Three Quick Steps to Fix a Broken Magic System
Maybe you’re the one who broke it, or maybe someone else pointed it out to you. Either way, you’ve put a lot of work has gone into your magic system, and the last thing we want is for it to stay broken. We need to fix it. Fast.
Today we are going to look at three steps you can take to patch the cracks in your system and make it stronger than ever.
Step 1. Decide If it Needs Fixing
Just because it’s broken doesn’t mean it’s bad. You just have to apply it right.
Take a look at Mistborn: The Final Empire by Brandon Sanderson. Ash falls from the sky, the nights are blanketed in unnatural mist, and the country is ruled by an immortal God-Emperor. Sanderson turned a system breaking power-loop and made it central to the plot. I can’t say anything more without spoilers, so you’ll have to read the book to see what I’m talking about.
The point is, a properly handled chink in your magic system can become a powerful feature. An overpowered and broken protagonist can be soul-suckingly boring; an overpowered and broken antagonist can ramp the tension even higher as the characters struggle with the impossibility of their task.
If the damage to your system and plot is too great or simply irritates you, then go ahead and look a little deeper.
Step 2. Determine Core of The Problem.
The trick here is to discover the difference between a broken and an unbroken state. For now, let’s return to Mistborn: The Final Empire, and if you haven’t read it by now, shame on you.
Let’s say we want to build a magic system with telekinetic abilities like those of the Coinshots (Mistings capable of burning steel to push bits of metal, like coins, at deadly velocities). In accordance with Newton’s Third Law of motion (for every action, there is an equal and opposite reaction), the push goes both ways. If a Coinshot were to push on something heavier then themselves; it is the Misting that goes flying and not the metal.
For our purposes, we want to characters bounding through the air in graceful arcs, making for stellar action scenes and gorgeous visuals. But in our system, we don’t want them cutting down throngs of soldiers with a single spray of deadly currency. Sanderson made it work beautifully, but that makes killing a little easier than we want in our system.
The heart of the problem lies, not in the power, but the application. We want our Users throwing themselves, and potentially others, around like dolls, but becoming a deadly weapon after a coffee run is too much. The throwing of coins isn’t the concern, it’s their lethality. If we could find a way to make our personal brand of Coinshot less deadly, then issues would be resolved.
If we wish, we can dig down further into the problem, but that will require the use of mathematical equations to quantify each situation. I know that, for some, the prospect of using math on their magic is more sickening than reaching bare-handed into a clogged toilet but don’t worry. When we do it, we will do it together.
For now, let’s fix it at this higher level.
3. Apply More Boundary Conditions
Once we have identified our core problem, it becomes a simple matter of cutting out the problem areas.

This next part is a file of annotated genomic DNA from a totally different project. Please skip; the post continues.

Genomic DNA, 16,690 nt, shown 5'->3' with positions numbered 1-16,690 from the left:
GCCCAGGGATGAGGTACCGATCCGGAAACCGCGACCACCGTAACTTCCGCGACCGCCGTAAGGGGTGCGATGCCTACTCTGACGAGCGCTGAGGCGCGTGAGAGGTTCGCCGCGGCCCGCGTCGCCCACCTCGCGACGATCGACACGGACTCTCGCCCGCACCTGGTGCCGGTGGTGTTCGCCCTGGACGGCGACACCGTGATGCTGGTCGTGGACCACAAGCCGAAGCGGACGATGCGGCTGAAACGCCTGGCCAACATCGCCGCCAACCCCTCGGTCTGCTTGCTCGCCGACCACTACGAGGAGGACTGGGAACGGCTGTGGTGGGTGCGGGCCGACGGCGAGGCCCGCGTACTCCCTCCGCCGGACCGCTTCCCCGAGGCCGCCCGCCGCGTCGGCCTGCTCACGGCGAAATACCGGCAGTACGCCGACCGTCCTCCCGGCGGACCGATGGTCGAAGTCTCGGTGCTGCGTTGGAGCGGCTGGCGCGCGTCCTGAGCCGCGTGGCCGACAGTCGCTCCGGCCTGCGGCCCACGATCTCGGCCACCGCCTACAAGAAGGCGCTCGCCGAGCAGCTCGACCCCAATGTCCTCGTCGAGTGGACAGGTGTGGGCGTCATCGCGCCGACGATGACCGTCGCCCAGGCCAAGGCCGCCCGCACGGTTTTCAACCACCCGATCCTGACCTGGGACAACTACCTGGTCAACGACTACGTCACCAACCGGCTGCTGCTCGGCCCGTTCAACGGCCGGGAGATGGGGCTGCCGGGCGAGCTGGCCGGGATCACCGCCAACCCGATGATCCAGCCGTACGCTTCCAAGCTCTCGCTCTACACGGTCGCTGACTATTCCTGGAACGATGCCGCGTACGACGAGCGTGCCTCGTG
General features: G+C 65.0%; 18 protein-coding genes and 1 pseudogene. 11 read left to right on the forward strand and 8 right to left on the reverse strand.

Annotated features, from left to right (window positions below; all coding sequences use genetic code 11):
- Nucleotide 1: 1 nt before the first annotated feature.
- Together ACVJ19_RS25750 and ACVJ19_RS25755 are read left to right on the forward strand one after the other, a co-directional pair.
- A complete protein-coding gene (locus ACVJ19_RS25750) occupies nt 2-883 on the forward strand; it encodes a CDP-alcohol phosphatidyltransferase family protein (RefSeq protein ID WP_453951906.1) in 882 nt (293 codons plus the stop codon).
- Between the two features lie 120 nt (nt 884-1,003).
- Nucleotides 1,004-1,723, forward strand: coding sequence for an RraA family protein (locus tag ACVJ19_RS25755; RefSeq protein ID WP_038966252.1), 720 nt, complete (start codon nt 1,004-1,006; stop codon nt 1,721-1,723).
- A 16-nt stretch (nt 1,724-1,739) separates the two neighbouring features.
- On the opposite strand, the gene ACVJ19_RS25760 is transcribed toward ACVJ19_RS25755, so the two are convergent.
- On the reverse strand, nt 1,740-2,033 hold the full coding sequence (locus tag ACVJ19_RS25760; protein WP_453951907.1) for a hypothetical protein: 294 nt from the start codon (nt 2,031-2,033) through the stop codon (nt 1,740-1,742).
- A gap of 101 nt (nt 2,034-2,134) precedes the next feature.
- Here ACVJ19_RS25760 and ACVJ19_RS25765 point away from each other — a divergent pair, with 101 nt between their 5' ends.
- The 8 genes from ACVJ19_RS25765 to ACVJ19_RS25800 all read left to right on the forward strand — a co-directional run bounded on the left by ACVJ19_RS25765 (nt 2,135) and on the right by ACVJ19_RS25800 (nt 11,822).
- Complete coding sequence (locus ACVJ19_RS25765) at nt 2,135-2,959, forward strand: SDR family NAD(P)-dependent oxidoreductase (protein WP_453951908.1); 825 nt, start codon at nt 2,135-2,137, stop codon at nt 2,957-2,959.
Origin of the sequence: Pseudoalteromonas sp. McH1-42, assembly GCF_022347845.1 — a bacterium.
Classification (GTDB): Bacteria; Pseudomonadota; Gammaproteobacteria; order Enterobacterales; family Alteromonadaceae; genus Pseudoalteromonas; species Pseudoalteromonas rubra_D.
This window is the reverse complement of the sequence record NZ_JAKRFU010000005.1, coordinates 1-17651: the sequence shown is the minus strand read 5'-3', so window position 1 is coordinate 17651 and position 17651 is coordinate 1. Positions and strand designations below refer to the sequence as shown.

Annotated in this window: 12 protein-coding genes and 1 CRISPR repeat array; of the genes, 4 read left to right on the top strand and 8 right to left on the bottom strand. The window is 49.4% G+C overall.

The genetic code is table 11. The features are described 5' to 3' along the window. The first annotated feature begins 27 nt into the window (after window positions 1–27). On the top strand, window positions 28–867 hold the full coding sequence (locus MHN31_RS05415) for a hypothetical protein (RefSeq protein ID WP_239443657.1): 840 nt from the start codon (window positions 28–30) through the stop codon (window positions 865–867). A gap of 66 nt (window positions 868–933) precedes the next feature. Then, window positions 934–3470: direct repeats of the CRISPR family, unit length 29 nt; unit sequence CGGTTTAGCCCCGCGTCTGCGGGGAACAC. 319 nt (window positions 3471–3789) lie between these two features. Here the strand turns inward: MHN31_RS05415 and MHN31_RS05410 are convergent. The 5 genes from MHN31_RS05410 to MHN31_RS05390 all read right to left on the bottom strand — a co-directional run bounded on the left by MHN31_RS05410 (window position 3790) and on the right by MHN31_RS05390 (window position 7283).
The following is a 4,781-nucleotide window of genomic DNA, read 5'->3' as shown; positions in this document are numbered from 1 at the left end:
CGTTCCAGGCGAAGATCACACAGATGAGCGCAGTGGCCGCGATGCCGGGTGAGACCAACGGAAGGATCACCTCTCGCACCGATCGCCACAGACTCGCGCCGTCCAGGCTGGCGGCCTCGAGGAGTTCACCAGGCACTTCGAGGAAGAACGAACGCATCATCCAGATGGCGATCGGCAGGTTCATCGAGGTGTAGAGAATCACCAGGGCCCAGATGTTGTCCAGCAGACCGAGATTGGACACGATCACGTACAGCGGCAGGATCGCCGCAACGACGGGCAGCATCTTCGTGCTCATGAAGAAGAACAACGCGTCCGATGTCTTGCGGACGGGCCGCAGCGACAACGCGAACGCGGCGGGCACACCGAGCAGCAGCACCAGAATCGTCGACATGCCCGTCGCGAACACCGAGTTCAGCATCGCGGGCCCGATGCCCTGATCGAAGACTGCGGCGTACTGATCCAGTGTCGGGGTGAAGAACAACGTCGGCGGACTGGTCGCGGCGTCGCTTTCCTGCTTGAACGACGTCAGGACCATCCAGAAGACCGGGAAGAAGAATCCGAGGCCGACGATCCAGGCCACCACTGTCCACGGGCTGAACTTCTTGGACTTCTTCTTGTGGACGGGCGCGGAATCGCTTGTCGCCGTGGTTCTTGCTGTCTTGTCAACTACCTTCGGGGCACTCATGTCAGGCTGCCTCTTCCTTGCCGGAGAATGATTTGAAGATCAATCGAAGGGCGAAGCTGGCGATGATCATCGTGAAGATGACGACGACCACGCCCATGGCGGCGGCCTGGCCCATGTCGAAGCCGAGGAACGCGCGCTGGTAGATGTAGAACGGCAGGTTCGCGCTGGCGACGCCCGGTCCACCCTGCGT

There are tons of ways we can do this, and which one is best will depend on exactly what we want from the magic. Nerfing just the main character into a non-lethal Coinshot is easy enough, but we have to remember there will be others that aren’t so limited. To eliminate the problematic elements within the system will require further limitation of the system itself. That means somehow taking away the coins and hide them somehow.
The most obvious solution is to make it impossible for the User to push on metal, but in that case, there might be nothing preventing them from using pebbles instead. Instead of just attacking the surface of the problem, the coin, we can limit the minimum area of influence preventing the creation of any bullet-like projectiles. Sanderson wanted steel-pushing to be part of the Mistborn’s deadly arsenal of tricks, so he didn’t nerf it at all. Instead, he focused on finding a workaround enemy soldiers could take. These men, known as Hazekillers, wore no metals at all and carried wooden shields and staves to protect them from the Coinshots and Mistborn.
Each solution will have it’s own pros and cons, influencing the texture and shape of your magic. Whatever solution you choose, make sure to test the system again. It might not solve the problem completely or may even create new ones.
Things Still Broken?
These three steps are my go-to solution for any potential problems with my magic; sometimes the issues persist.
The most common stumbling block usually occurs in step 2.
Finding the actual source of the break can be a tricky business. Sometimes, to get to the heart of the issue, it’s necessary to take your analysis to a deeper level. For me, that usually involves dusting of my math textbooks and digging up relevant equations. We will talk about this more in the future, but your best option at the moment is to seek an outside opinion.
This doesn’t have to be me. I’m more than happy to help if you want to sit down with me and hash things out. Find a friend or fellow writer willing to look at this with you. Send them this post (email, social media, carrier pigeon, whatever) to build a common framework and get to fixing. Remember, I’m always here if you need me.
That’s all for today. We’ll talk again in two weeks. Rowenson, out.